habits, well known as a member of learned societies and a great patron of

art. He hurried into Hewitt's private room as soon as his name had been

announced, and, as soon as Hewitt had given him a chair, plunged into


"Probably you already guess my business with you, Mr. Hewitt--you have

seen the early evening papers? Just so; then I needn't tell you again what

you already know. My cameo is gone, and I badly want it back. Of course

the police are hard at work at Claridge's, but I'm not quite satisfied. I

have been there myself for two or three hours, and can't see that they

know any more about it than I do myself. Then, of course, the police,

naturally and properly enough from their point of view, look first to find

the criminal, regarding the recovery of the property almost as a secondary

consideration. Now, from my point of view, the chief consideration is

the property. Of course I want the thief caught, if possible, and properly

punished; but still more I want the cameo."

"Certainly it is a considerable loss. Five thousand pounds----"

"Ah, but don't misunderstand me! It isn't the monetary value of the thing

that I regret. As a matter of fact, I am indemnified for that already.

Claridge has behaved most honorably--more than honorably. Indeed, the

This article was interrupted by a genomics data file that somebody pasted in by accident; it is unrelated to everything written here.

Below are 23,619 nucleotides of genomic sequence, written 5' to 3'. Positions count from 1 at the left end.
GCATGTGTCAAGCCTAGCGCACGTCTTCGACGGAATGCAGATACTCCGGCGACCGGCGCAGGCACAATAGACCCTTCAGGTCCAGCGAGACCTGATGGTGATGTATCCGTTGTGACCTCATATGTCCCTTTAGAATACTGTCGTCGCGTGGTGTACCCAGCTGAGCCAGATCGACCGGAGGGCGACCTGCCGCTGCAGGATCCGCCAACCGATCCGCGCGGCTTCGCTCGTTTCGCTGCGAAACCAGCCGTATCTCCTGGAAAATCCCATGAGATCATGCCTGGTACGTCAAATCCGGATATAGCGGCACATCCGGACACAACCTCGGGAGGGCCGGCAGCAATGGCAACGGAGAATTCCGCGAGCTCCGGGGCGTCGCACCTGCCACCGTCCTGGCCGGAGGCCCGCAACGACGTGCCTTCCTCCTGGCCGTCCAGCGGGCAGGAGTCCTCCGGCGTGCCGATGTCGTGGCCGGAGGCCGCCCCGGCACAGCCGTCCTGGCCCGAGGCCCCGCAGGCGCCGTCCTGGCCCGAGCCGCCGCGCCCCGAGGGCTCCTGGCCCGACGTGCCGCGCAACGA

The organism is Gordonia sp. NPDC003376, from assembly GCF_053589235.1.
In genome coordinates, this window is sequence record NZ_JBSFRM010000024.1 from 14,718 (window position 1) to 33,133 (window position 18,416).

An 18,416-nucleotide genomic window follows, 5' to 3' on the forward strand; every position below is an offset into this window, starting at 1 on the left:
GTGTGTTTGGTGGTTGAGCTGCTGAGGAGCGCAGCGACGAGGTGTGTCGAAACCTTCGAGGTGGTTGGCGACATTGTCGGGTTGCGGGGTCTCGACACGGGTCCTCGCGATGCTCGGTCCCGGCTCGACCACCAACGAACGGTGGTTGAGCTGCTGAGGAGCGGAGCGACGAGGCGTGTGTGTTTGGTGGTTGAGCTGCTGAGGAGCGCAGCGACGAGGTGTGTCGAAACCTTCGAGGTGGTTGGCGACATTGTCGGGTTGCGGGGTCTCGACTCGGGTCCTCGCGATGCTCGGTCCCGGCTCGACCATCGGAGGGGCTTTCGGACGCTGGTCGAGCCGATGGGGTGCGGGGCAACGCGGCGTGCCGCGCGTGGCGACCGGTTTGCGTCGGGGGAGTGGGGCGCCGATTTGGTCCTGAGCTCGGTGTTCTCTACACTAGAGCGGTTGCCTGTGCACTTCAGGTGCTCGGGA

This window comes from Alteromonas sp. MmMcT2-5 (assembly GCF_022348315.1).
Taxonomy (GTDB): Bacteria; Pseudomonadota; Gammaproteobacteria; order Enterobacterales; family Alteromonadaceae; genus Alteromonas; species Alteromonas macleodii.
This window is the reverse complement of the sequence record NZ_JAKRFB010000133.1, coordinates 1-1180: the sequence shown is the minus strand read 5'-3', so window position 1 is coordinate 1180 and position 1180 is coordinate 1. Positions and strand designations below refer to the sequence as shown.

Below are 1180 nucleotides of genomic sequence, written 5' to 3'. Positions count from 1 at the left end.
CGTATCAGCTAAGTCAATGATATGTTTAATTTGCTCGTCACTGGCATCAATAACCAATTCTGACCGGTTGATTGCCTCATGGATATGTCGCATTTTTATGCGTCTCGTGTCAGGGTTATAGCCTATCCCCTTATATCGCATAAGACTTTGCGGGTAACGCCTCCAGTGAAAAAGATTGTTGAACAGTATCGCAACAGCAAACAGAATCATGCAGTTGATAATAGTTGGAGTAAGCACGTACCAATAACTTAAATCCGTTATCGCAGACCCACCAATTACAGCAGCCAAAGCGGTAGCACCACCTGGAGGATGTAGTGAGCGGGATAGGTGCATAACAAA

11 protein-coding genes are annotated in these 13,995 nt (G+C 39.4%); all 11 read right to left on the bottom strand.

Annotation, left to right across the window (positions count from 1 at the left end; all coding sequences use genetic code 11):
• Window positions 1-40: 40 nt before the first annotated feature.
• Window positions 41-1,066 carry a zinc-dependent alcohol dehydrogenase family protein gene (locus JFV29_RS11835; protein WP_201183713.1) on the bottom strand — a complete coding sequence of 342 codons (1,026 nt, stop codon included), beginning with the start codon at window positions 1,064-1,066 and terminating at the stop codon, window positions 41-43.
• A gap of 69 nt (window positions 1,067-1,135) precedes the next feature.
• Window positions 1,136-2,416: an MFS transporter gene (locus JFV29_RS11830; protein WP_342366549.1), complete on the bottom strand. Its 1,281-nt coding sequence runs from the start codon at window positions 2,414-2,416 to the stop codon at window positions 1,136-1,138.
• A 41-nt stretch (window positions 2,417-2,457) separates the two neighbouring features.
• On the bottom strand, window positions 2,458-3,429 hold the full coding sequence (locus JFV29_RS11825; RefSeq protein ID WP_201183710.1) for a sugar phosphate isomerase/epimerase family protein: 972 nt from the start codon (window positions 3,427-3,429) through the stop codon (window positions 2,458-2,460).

first intimation I had of the loss was a check from him for five thousand

pounds, with a letter assuring me that the restoration to me of the amount

I had paid was the least he could do to repair the result of what he

called his unpardonable carelessness. Legally, I'm not sure that I could

demand anything of him, unless I could prove very flagrant neglect indeed

to guard against theft."

"Then I take it, Lord Stanway," Hewitt observed, "that you much prefer the

cameo to the money?"

"Certainly. Else I should never have been willing to pay the money for the

cameo. It was an enormous price--perhaps much above the market value, even

for such a valuable thing--but I was particularly anxious that it should

not go out of the country. Our public collections here are not so

fortunate as they should be in the possession of the very finest examples

of that class of work. In short, I had determined on the cameo, and,

fortunately, happen to be able to carry out determinations of that sort

without regarding an extra thousand pounds or so as an obstacle. So that,

you see, what I want is not the value, but the thing itself. Indeed, I

don't think I can possibly keep the money Claridge has sent me; the affair

is more his misfortune than his fault. But I shall say nothing about

returning it for a little while; it may possibly have the effect of

sharpening everybody in the search."

"Just so. Do I understand that you would like me to look into the case

independently, on your behalf?"

"Exactly. I want you, if you can, to approach the matter entirely from my

point of view--your sole object being to find the cameo. Of course, if you